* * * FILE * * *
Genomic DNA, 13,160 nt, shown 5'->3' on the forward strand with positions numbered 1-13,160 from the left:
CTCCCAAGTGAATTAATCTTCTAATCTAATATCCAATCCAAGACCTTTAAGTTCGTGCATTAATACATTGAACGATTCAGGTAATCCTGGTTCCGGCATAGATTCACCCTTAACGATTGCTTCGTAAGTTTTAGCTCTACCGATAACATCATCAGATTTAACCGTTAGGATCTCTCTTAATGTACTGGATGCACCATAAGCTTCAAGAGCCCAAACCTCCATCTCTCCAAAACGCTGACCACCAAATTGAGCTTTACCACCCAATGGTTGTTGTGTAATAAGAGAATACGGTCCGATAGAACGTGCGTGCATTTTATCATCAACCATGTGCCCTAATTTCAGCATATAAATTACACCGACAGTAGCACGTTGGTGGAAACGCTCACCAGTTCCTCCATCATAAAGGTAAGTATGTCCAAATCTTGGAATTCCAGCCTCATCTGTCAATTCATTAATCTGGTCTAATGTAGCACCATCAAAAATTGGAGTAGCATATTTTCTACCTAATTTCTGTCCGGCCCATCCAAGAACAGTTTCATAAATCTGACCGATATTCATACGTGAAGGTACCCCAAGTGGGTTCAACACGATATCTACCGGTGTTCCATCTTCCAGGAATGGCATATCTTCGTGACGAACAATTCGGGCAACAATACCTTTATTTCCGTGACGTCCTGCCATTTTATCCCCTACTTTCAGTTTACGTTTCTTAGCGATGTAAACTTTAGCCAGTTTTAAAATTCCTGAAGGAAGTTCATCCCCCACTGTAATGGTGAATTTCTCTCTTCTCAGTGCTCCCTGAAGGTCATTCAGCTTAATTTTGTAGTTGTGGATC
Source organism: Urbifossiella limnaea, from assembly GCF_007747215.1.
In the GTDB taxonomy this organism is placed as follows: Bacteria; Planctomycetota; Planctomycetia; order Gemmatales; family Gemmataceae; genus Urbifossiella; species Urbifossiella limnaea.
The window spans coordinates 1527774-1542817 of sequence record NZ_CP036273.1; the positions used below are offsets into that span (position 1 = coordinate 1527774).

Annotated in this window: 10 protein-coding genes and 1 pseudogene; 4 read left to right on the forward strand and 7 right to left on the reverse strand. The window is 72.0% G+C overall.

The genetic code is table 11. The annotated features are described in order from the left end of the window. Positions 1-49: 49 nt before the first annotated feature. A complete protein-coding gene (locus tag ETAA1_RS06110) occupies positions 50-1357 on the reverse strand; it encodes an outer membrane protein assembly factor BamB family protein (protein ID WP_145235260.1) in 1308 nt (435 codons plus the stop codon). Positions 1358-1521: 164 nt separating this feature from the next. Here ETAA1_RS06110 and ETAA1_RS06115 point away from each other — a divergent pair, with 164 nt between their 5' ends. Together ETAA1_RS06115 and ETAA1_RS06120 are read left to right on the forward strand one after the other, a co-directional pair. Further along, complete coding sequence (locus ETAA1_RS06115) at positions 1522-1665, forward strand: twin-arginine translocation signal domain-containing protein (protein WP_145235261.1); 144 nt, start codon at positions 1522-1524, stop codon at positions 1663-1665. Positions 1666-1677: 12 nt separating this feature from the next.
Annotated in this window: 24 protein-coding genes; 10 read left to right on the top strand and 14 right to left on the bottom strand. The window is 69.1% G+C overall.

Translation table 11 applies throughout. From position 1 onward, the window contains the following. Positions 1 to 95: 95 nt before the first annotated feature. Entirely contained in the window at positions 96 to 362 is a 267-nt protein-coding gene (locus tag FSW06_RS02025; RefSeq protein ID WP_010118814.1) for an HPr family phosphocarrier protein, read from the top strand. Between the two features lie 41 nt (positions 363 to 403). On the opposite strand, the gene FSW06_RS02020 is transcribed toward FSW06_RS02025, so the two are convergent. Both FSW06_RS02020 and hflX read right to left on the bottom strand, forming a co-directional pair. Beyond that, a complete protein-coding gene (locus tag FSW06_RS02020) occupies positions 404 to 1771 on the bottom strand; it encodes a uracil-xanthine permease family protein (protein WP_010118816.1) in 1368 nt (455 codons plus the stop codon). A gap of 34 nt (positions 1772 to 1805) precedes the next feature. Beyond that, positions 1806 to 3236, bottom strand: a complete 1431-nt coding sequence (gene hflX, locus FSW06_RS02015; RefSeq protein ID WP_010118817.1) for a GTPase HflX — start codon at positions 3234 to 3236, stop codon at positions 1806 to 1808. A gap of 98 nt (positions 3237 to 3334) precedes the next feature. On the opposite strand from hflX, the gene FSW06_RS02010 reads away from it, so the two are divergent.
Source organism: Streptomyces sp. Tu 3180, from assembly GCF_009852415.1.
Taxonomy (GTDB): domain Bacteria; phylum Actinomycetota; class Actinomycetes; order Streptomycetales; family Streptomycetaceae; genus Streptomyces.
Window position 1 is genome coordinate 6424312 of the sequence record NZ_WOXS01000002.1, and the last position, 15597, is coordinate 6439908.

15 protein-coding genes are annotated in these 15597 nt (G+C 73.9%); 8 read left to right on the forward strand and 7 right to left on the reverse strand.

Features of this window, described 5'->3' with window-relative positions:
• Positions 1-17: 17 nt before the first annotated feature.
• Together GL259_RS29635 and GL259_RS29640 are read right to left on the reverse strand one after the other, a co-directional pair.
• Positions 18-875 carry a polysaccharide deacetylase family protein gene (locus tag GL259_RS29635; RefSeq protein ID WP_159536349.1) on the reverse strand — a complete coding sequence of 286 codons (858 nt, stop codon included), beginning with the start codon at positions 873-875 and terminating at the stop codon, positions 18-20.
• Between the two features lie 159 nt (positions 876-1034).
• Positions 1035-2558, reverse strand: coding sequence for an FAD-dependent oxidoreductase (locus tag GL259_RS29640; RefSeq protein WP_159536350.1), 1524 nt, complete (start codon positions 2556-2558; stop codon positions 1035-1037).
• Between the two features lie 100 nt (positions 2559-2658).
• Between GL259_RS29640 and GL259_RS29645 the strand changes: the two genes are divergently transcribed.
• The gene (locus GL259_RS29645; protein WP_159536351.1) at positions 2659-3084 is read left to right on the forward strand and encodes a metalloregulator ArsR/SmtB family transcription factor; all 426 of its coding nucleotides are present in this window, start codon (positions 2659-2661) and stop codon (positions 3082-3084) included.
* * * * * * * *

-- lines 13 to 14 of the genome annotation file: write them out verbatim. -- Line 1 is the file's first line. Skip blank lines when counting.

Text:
15 protein-coding genes are annotated in these 15597 nt (G+C 73.9%); 8 read left to right on the forward strand and 7 right to left on the reverse strand.

Features of this window, described 5'->3' with window-relative positions: